Rishi P. SIngh, MD: Durability of Faricimab in Neovascular AMD Treatment

November 14, 2021
Connor Iapoce

Connor Iapoce is an assistant editor for HCPLive and joined the MJH Life Sciences team in April 2021. He graduated from The College of New Jersey with a degree in Journalism and Professional Writing. He enjoys listening to records, going to concerts, and playing with his cat Squish. You can reach him at ciapoce@mjhlifesciences.com.

Dr. Singh discusses results from TENAYA and LUCERNE on faricimab compared to afilbercept in patients with nAMD.

According to new data presented at the American Academy of Ophthalmology 2021 Meeting, faricimab, a bispecific Ang-2/VEGF-A inhibitor, at 16 weeks may be non-inferior in vision gains compared to aflibercept at 8 weeks in patients with neovascular age-related macular degeneration,

In an interview with HCPLive, Rishi P. SIngh, MD, Cole Eye Institute, Cleveland Clinic, discussed his paper “Faricimab in Neovascular AMD: Primary Results From the Phase 3 TENAYA and LUCERNE Trials.”

Singh overviewed the background of faricimab as a treatment of neovascular age-related macular degeneration and diabetic macular edema. He noted that although the current market agents tend to focus on the anti-VEGF pathway, which has shown positive results in the past, there are still issues in visual decline and durability issues.

“The purpose of this molecule is to both treat the VEGF pathway which we're all familiar with from the studies we've done, but also the angiopoietin-2 pathway which is a lesser known, important pathway for neovascular retinal diseases,” he said.

He explained how both TENAYA and LUCERNE determined a fair amount of durability of faricimab in patients who may have taken the agent at a rate of every 16 weeks. From the paper, data show 75 - 80% of patients achieved a Q12 week dosing interview or later, while the Q16 week dosing regimen showed 40 - 50% of the population matched the level of treatment.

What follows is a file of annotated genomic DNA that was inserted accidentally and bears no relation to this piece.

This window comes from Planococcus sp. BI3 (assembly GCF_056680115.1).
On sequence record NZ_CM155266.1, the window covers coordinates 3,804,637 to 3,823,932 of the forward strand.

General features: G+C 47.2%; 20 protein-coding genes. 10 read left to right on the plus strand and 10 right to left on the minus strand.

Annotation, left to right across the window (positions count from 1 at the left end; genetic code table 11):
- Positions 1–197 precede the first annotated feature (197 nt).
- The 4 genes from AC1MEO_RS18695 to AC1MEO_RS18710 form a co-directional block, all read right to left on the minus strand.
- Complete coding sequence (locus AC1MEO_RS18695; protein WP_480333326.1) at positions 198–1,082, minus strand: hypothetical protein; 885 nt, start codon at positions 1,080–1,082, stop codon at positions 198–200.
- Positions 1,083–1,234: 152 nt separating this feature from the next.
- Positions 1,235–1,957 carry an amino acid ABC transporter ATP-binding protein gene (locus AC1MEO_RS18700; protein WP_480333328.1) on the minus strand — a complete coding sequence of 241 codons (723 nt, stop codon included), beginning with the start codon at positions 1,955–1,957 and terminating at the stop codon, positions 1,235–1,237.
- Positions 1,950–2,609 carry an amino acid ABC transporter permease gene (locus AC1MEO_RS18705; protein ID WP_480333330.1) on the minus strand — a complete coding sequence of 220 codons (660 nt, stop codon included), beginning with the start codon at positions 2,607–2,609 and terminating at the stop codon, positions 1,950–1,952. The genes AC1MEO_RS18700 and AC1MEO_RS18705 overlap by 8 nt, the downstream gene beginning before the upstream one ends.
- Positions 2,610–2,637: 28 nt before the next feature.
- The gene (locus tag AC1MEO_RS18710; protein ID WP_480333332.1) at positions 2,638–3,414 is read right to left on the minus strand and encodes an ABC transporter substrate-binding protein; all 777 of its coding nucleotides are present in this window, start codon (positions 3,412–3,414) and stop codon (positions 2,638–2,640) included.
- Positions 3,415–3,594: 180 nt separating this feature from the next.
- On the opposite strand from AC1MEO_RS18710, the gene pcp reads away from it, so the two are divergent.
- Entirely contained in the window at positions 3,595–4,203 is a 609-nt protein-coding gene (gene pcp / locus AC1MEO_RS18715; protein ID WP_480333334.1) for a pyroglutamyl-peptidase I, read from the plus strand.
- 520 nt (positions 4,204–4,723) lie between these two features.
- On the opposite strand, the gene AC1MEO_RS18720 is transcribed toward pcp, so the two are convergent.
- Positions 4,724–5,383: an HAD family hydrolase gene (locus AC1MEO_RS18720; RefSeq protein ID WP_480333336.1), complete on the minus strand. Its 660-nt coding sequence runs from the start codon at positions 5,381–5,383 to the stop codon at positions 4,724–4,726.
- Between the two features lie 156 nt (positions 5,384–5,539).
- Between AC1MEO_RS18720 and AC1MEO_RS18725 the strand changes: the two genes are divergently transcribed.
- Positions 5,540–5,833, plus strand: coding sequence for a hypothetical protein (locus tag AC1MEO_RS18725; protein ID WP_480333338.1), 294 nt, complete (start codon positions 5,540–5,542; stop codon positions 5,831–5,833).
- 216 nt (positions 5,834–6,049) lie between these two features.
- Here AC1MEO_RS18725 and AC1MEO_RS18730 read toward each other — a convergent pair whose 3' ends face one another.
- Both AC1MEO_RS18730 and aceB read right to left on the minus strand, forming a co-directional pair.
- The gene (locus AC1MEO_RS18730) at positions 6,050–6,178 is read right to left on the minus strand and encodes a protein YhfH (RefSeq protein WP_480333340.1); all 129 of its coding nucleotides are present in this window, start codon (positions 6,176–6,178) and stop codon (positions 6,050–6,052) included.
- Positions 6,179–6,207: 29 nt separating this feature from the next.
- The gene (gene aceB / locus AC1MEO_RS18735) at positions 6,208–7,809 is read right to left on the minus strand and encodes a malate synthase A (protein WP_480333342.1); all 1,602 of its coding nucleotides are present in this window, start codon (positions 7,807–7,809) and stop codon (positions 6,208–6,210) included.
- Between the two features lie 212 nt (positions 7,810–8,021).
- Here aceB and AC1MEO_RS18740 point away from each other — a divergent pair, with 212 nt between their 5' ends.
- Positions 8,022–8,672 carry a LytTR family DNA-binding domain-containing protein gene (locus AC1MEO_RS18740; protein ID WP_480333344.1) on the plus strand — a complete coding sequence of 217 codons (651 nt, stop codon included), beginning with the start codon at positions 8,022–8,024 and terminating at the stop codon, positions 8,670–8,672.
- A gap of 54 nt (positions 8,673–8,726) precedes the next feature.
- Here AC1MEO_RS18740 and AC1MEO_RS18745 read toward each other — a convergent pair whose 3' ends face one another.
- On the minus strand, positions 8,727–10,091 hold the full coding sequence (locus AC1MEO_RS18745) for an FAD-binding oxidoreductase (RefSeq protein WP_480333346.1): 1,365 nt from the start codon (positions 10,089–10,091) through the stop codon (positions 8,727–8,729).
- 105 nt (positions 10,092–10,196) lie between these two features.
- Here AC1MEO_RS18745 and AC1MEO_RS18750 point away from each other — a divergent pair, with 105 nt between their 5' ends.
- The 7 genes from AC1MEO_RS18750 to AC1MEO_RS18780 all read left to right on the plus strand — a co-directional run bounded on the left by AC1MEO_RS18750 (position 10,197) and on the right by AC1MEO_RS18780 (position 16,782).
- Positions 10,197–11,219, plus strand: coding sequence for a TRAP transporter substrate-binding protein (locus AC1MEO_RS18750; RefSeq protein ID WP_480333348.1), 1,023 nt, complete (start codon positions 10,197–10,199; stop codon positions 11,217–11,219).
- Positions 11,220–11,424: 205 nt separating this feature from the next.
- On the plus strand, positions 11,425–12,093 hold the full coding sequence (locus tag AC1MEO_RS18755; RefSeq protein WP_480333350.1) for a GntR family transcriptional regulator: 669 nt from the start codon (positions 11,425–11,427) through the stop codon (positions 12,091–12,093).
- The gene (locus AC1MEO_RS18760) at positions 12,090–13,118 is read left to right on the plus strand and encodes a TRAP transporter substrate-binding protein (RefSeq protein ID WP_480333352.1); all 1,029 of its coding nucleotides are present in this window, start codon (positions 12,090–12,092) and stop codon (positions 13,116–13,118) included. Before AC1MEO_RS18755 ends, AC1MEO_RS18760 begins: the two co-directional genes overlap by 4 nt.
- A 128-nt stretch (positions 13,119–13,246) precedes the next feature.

“In practice right now, we don't really get that frequent of a treatment interval for our anti-VEGF options right now,” Singh noted. “This really offers both the provider and the patient really significant advantages in regards to the burden of care we endure with treating neovascular AMD.”

Additionally, Singh spoke on extended dosing strategies to improve the durability of drugs and assure that intermittent lapses of care do not thus cause detrimental results in patients. He pointed to the COVID-19 pandemic as an example, where a significant number of patients discontinued therapy or had treatment lapses that led to hospitalization.

“The goal of therapies like this one, faricimab in particular, which affects both the VEGF and the angiopoietin pathways, is that they potentially may improve the durability of these drugs so lapses and permanent visual losses won't necessarily be as damaging to people's eyes as we have seen in the past,” he said.


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